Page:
A Guide for the Study of Exceptional Children

By Willard Abraham | Go to book overview

DEDICATION

To children --

who are sure they differ from others; or

who are certain they do not; or

who are in doubt whether they differ; who may be a little wiser or a little less wise, who may see, hear, and say more or less, who may walk more haltingly, but who in their doubtfulness constitute the majority far outnumbering the so-called "normal" and the so-called "average" children.

To teachers and future teachers --

who have heard the phrase "individual differences" and now realize that it is more than a phrase;

who want to help children reach their capacities, as great or as limited as those capacities may be;

who emphasize what children have rather than what they have not, what they can do rather than what they cannot do;

who find daily compensations in working with those who cannot see, those who cannot hear, and those who cannot walk;

who provide these children with the many ways in which they can see, hear, walk, understand, speak, and reason when their ability to do so seems limited or even lacking.

To parents --

Whose faith and hope are constantly challenged but are ever strong.

Whether children are in the range of the so-called "normal" or among those who differ, a teacher's success depends largely on knowing and understanding them, seeing through their eyes, and feeling through their dreams and desires.

In a stage performance well-remembered by many, a lovely lady travelled halfway around the world to sing her thoughts about children to her students:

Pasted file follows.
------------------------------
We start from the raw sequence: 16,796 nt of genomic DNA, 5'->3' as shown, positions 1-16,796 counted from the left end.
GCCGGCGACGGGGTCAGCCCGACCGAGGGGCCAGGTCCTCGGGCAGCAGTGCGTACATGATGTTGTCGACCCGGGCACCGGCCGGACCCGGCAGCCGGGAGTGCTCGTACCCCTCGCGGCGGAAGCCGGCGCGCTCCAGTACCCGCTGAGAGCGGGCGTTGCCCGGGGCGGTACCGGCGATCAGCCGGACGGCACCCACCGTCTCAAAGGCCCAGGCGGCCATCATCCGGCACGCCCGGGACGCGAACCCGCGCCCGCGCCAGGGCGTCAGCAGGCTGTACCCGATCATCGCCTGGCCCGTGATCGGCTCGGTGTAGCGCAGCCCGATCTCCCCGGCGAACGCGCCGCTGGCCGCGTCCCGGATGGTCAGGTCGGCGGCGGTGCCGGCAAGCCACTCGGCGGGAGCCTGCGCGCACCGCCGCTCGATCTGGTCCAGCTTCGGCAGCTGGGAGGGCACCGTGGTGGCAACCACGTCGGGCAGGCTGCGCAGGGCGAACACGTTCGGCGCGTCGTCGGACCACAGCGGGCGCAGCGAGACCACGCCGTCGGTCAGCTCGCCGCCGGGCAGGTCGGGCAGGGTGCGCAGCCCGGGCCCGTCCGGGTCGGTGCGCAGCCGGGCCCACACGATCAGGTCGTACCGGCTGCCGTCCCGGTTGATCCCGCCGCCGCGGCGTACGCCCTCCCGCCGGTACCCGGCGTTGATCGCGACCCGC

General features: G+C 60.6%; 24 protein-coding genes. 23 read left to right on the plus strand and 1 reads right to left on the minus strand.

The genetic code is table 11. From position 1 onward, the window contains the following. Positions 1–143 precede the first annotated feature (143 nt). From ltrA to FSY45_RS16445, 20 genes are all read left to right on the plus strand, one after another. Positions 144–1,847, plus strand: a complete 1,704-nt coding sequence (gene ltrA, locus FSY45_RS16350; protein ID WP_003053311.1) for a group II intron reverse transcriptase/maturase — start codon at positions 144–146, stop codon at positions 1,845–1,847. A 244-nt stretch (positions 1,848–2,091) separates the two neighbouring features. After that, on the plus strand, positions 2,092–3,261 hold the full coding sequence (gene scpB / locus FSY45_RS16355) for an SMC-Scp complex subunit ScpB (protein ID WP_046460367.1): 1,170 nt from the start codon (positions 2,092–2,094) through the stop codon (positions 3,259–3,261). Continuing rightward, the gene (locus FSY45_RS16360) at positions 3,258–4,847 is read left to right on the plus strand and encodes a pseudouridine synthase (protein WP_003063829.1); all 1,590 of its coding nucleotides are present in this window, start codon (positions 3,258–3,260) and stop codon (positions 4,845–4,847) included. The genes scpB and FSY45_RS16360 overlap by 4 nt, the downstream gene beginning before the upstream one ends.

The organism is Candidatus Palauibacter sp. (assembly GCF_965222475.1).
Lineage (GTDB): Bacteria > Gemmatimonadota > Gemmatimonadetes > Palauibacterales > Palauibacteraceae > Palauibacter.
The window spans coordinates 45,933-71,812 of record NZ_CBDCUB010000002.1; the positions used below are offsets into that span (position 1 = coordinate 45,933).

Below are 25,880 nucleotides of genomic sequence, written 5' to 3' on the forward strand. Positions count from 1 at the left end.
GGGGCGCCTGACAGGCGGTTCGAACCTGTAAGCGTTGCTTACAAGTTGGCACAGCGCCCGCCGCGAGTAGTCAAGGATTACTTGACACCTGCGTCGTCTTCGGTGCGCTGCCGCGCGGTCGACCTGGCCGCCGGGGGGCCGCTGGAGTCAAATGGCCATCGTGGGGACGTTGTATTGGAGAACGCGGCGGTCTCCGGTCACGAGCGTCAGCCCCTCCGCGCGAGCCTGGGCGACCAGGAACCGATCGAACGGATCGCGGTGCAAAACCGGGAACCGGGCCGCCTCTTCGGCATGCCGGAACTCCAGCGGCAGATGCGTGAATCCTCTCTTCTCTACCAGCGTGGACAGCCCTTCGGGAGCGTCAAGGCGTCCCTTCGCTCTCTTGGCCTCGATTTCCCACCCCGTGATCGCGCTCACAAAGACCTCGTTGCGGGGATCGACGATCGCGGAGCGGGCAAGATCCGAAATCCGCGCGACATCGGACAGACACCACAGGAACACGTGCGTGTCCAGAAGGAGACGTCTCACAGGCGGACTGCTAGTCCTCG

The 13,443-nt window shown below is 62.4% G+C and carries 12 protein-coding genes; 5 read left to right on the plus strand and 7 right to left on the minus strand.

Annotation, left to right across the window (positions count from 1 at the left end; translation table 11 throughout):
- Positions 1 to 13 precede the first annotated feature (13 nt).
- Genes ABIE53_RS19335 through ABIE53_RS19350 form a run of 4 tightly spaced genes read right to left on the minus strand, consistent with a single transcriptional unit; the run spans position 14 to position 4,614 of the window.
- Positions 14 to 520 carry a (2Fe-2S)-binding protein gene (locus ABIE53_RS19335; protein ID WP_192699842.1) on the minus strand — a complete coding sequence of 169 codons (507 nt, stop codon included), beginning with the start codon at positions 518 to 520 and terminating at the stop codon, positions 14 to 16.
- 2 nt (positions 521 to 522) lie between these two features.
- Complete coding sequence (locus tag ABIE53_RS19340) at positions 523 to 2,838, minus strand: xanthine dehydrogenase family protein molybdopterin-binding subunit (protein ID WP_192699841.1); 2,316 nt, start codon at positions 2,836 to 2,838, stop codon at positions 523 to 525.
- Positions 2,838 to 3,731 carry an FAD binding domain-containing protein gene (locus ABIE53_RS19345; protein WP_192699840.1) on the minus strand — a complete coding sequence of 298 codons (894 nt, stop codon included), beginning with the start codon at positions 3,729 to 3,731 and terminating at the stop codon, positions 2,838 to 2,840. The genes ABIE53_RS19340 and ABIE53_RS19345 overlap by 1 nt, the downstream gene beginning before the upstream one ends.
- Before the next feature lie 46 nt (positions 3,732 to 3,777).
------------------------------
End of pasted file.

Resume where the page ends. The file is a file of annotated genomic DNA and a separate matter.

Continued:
It's a very ancient saying, Getting to know you --
But a true and honest thought, Putting it my way, but nicely,
That 'if you become a teacher You are precisely
By your pupils you'll be taught.' My cup of tea!
As a teacher I've been learning Getting to know you,
(You'll forgive me if I boast) Getting to feel free and easy;
And I've now become an expert When I am with you,
On the subject I like most: Getting to know what to say --
Haven't you noticed?
Getting to know you . . . Suddenly I'm bright and breezy
Getting to know you, Because of
Getting to know all about you, All the beautiful and new
Getting to like you, things I'm learning about you,
Getting to hope you like me. Day by day."*
Couldn't most of us profit from her bit of philosophy as expressed here?
____________________
*
From The King and I, pp. 39-40. Copyright 1951 by Richard Rodgers and Oscar Hammerstein 2nd; Williamson Music, Inc., owner of publication and allied rights. Used with permission.

-v-

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A Guide for the Study of Exceptional Children
Table of contents

Table of contents

  • Title Page iii
  • Dedication v
  • Table of Contents vi
  • Introduction ix
  • THE IMPORTANCE OF THE PROBLEM OF EXCEPTIONAL CHILDREN x
  • FORMAT OF THE GUIDE xii
  • Procedures 1
  • Personal Information 27
  • Bi-Lingual Children 33
  • Children with Emotional or Social Maladjustments 53
  • Gifted Children 75
  • Bibliography on Gifted Children 105
  • Children with Hearing Problems 113
  • Mentally Retarded Children 131
  • Orthopedic and Other Handicaps 155
  • Children with Speech Problems 181
  • Children with Visual Problems 203
  • Resources and Aids 223
  • General Bibliography 225
  • Postscripts and a Final Note 265
  • I Taught Them All 266
  • The Poor Scholar's Soliloquy 267
  • The Animal School 269
  • Greeting His Pupils 270
  • The Child Who is Different 271
  • A Final Note to the User of This Guide 276
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